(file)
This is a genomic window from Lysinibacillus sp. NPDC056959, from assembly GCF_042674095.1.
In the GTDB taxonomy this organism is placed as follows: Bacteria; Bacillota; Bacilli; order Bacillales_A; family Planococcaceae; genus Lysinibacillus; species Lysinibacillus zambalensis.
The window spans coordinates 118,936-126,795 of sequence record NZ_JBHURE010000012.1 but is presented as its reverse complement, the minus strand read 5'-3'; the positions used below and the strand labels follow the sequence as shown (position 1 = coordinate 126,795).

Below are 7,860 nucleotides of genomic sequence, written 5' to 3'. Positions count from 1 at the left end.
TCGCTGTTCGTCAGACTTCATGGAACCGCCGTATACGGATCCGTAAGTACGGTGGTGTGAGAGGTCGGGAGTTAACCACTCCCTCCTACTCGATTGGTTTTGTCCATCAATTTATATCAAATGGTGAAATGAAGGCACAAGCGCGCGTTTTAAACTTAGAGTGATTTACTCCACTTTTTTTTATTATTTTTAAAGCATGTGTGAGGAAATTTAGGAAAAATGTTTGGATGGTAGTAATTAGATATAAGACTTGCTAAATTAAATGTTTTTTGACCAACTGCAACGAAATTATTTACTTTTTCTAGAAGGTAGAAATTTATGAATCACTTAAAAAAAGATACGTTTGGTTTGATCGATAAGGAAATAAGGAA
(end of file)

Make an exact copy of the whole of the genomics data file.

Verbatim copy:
This is a genomic window from Lysinibacillus sp. NPDC056959, from assembly GCF_042674095.1.
In the GTDB taxonomy this organism is placed as follows: Bacteria; Bacillota; Bacilli; order Bacillales_A; family Planococcaceae; genus Lysinibacillus; species Lysinibacillus zambalensis.
The window spans coordinates 118,936-126,795 of sequence record NZ_JBHURE010000012.1 but is presented as its reverse complement, the minus strand read 5'-3'; the positions used below and the strand labels follow the sequence as shown (position 1 = coordinate 126,795).

Below are 7,860 nucleotides of genomic sequence, written 5' to 3'. Positions count from 1 at the left end.
TCGCTGTTCGTCAGACTTCATGGAACCGCCGTATACGGATCCGTAAGTACGGTGGTGTGAGAGGTCGGGAGTTAACCACTCCCTCCTACTCGATTGGTTTTGTCCATCAATTTATATCAAATGGTGAAATGAAGGCACAAGCGCGCGTTTTAAACTTAGAGTGATTTACTCCACTTTTTTTTATTATTTTTAAAGCATGTGTGAGGAAATTTAGGAAAAATGTTTGGATGGTAGTAATTAGATATAAGACTTGCTAAATTAAATGTTTTTTGACCAACTGCAACGAAATTATTTACTTTTTCTAGAAGGTAGAAATTTATGAATCACTTAAAAAAAGATACGTTTGGTTTGATCGATAAGGAAATAAGGAA